… but then she discovers that boring lawyer Tom Raikes is just not that into her!
Marian arranges a secret meet-up at the house of her disgraced yet Degas-owning friend Mrs. Chamberlain, but as she’s plotting all this, Tony Award–Winning Actress Kelli O’Hara (her character’s name is Aurora Fane, but that’s not important) sees Raikes at the opera getting hot and heavy with another woman. TAWAKOH shows up to Mrs. Chamberlain’s while Marian’s waiting for Raikes and reveals that at the opera, “at one point he leaned over and whispered in her ear while she was transported.” Needless to say, the whole scheme is off, and Marian has to go and confront Raikes, who is like, “Would we really have been happy if we didn’t have money?” Kind of the ethos of the entire series there.
Excitement-o-meter: Whenever TAWAKOH is onscreen, I think about how The Bridges of Madison County deserved better, and that does get my heart rate up.
… and then Marian has to stop Larry Russell from delivering her letters to her aunts about her elopement!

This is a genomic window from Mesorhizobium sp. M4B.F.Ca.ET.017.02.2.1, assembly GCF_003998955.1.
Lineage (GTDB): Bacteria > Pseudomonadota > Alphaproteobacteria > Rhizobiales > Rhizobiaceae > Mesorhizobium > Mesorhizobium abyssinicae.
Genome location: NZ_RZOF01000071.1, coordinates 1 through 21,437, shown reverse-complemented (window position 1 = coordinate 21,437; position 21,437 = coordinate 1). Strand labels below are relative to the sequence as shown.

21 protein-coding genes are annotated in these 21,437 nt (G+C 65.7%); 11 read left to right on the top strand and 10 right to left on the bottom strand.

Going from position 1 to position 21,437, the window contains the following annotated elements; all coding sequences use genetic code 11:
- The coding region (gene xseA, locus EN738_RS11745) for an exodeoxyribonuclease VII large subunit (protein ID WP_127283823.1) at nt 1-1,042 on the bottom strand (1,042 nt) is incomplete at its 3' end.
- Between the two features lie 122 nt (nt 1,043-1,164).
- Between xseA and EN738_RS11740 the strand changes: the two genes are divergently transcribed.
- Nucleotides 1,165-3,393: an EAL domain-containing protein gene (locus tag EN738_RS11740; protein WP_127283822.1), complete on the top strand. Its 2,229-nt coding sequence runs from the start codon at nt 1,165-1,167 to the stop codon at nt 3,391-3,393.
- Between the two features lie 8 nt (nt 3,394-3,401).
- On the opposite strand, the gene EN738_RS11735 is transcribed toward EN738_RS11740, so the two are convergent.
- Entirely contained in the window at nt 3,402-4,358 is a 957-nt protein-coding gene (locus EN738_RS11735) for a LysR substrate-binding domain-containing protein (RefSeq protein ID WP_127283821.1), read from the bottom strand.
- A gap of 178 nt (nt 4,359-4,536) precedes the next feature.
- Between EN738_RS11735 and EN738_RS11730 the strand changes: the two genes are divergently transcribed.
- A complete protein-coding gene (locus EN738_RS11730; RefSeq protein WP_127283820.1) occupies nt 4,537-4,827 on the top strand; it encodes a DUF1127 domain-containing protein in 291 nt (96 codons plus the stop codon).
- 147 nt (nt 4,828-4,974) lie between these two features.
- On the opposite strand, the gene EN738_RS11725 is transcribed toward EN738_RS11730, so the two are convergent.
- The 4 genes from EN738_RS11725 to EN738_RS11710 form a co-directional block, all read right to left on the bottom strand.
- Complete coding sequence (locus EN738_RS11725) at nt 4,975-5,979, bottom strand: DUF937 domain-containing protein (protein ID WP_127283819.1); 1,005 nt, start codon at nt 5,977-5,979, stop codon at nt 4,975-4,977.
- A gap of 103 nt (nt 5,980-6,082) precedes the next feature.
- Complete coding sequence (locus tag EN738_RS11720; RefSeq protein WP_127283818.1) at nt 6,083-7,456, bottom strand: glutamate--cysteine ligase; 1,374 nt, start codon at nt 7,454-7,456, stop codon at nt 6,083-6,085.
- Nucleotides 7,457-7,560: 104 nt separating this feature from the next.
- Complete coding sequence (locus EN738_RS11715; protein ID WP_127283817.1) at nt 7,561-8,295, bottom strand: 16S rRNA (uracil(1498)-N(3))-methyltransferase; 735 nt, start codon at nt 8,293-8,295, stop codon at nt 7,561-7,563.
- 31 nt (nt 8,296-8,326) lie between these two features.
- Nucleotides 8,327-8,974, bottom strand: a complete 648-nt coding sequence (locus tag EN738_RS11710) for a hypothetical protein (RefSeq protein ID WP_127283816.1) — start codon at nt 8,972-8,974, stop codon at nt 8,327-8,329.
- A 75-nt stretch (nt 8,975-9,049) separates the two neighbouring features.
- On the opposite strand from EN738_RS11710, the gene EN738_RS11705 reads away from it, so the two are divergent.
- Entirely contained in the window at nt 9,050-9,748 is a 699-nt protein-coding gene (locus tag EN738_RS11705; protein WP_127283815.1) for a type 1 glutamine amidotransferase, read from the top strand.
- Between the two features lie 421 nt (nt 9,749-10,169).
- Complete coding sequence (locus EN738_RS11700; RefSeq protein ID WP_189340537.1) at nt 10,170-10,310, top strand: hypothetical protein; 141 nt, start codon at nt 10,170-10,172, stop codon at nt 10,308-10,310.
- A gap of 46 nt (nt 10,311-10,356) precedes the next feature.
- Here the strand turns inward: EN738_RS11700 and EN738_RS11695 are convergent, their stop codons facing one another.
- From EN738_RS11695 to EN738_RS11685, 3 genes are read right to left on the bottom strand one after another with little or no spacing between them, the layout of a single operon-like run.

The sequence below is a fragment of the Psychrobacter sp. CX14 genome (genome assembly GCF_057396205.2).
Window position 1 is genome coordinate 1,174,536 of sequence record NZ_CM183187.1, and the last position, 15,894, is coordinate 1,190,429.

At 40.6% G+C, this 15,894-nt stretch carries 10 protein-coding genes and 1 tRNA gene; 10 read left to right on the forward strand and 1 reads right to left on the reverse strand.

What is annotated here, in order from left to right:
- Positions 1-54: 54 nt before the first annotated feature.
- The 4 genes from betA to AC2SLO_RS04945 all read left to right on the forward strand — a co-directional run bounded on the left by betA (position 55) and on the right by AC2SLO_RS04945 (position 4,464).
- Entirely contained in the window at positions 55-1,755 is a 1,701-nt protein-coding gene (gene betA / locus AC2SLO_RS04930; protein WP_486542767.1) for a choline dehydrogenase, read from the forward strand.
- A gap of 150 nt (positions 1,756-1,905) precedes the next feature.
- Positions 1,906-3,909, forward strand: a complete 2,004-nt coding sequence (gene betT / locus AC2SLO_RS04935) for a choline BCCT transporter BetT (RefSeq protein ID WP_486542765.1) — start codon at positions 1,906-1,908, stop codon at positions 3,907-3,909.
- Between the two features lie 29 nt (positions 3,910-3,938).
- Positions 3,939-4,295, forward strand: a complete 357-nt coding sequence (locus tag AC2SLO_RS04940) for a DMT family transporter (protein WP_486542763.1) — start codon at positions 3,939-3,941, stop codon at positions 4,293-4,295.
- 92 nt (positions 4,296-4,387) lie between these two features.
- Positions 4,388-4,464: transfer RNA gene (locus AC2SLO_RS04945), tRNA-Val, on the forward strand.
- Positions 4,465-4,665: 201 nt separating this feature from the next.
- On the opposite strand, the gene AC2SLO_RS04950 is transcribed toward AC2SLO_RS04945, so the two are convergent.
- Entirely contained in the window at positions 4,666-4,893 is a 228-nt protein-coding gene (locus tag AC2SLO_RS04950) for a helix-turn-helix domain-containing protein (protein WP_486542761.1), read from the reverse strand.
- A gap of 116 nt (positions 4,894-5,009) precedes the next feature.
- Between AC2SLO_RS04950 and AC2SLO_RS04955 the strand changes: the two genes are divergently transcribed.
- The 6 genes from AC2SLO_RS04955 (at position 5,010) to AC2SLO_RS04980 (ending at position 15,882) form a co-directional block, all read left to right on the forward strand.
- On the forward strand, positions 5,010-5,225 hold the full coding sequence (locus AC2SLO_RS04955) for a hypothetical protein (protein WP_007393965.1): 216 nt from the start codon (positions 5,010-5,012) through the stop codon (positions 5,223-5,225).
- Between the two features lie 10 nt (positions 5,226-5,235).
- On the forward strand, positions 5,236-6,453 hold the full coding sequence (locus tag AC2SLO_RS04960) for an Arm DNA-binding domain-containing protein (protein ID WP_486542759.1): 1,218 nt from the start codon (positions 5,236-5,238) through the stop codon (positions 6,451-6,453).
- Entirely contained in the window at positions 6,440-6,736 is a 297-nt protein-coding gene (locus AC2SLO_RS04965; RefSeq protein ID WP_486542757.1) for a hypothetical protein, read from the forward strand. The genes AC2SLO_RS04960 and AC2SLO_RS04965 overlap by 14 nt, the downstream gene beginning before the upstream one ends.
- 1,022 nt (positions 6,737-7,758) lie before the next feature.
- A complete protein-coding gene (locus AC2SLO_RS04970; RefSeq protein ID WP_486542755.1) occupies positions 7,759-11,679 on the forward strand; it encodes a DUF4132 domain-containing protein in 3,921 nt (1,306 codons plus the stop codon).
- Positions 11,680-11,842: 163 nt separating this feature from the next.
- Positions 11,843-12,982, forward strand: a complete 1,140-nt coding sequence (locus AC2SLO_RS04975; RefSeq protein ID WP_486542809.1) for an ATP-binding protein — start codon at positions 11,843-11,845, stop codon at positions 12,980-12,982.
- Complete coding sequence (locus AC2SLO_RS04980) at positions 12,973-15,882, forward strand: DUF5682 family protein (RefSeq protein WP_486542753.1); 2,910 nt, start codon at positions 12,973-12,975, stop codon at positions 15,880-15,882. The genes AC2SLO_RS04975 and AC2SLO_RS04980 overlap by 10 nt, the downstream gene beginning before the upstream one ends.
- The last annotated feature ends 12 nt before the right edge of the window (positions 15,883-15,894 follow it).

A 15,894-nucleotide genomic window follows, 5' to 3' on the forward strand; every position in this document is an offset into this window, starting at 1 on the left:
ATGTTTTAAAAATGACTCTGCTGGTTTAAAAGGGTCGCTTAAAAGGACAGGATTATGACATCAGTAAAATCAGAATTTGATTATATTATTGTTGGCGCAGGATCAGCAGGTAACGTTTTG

One part of Marian’s whole elopement plan involves sending letters to her aunts Agnes and Ada that would have said something like, “Thanks for taking me in when I was at my lowest. Anyway, I’m going off with a lawyer you don’t approve of who has no money just because.” She trusts Larry Russell, Mrs. Russell’s floppy-haired son who just wants to be an architect (the 19th-century version of going to Oberlin), to send those letters because they just seem to have a good vibe. He shows up in front of Ada and Agnes, but Marian intercepts him and awkwardly shoos him away while Agnes grumbles that she feels like she watched something in a foreign language and Ada coos that she’s happy the kids are having fun. (Ada, like me, just wants everyone to kiss in front of her.)